Google may leak personal data of Russians to Ukraine’s Security Service - report
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MOSCOW, September 4 (RAPSI) – Yevgeny Fyodorov, lawmaker of Russia's lower house of parliament, claims that Google may leak personal data of Russian citizens to the Ukraine’s Security Service and wants the Prosecutor General’s Office to check the allegations, Izvestia newspaper reported on Thursday.
“Google is a company in the jurisdiction of the United States, which has taken an official stand to weaken and destabilize Russia,” the newspaper writes, citing Fyodorov. “This [the leakage of personal data] can be perceived as a direct recommendation for US-controlled organizations. When a state coup was staged in Kiev, street action was organized and mobilized via the internet, primarily Google. Therefore, an agreement between Google and the Security Service of Ukraine was likely signed to enable the internet corporation to provide information about Russia to the US and its partners,” Fyodorov said.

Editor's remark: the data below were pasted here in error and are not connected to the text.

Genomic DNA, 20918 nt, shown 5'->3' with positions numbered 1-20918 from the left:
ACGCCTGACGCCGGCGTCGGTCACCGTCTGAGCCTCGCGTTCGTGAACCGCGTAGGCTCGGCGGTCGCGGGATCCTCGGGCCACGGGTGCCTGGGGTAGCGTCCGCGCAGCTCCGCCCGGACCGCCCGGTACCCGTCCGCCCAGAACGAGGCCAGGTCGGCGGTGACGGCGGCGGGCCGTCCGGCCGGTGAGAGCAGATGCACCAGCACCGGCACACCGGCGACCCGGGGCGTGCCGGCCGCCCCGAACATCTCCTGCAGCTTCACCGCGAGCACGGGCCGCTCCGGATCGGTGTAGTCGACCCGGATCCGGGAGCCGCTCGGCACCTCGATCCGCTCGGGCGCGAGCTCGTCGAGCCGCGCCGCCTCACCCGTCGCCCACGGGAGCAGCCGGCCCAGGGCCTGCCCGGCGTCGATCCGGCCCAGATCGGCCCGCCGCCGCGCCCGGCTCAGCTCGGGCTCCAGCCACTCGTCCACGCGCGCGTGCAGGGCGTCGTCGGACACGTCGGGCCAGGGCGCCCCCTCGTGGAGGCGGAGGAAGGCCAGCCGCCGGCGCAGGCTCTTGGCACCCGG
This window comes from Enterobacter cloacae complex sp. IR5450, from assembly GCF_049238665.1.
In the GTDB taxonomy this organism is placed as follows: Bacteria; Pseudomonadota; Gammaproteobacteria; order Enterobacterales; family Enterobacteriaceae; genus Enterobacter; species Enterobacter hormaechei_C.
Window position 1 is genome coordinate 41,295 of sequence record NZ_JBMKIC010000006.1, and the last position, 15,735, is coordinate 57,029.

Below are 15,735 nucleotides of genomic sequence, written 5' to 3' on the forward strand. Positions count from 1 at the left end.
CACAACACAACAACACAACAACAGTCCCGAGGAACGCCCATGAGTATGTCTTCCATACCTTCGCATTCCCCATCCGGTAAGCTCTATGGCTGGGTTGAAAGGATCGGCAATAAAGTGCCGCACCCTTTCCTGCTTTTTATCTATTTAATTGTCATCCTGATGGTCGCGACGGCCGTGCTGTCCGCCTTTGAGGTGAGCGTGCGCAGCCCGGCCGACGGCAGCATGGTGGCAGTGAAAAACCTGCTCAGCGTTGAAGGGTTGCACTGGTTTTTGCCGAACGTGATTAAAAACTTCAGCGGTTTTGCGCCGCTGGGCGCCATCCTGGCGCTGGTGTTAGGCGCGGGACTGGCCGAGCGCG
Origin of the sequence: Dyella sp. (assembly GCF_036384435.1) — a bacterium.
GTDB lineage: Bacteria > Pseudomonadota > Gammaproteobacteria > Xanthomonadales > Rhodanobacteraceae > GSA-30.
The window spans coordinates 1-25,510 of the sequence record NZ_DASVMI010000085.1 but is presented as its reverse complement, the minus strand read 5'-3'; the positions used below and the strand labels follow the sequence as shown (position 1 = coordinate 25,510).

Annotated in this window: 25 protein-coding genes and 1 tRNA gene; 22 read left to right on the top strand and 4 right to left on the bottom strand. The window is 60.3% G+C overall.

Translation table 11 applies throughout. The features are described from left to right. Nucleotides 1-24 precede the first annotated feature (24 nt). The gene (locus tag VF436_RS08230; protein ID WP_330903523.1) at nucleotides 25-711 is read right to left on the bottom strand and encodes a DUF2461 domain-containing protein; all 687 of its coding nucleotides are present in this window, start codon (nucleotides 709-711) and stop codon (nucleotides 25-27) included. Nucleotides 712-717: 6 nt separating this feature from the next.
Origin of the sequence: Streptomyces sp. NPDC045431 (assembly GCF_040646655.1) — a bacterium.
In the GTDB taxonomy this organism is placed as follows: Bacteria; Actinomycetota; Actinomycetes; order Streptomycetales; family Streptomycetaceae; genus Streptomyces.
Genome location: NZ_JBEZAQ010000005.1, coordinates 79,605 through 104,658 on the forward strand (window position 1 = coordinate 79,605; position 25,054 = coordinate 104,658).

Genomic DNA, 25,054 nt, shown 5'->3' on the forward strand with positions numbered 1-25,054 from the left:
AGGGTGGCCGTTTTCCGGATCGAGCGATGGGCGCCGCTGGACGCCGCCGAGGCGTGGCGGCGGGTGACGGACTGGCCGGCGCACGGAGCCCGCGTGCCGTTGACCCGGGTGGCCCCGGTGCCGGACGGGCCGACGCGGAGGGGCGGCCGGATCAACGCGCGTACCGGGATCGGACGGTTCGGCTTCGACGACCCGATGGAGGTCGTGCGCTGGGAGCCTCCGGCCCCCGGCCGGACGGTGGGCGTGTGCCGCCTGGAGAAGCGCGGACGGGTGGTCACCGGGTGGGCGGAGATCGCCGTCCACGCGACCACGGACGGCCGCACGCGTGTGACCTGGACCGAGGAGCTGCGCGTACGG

In June 2013, Ruslan Gattarov, then a member of the Federation Council, asked Prosecutor General Yury Chaika to look into the alleged leaks of personal data of Russian nationals to US intelligence agencies through a number of companies including Google, Facebook, and Apple.
Later that year he said that Google had amended its Russian version of the confidentiality policy to ensure better protection of users’ data.
In July, President Vladimir Putin signed a bill into law which bans online businesses, including social networking sites, from storing personal data of Russian citizens on servers located abroad.
The law was to take effect on September 1, 2016. However, a group of State Duma lawmakers has proposed moving the date to January 1, 2015. They believe that the law’s entry into force should be accelerated in order to ensure a quicker and more effective protection of personal data of Russian citizens.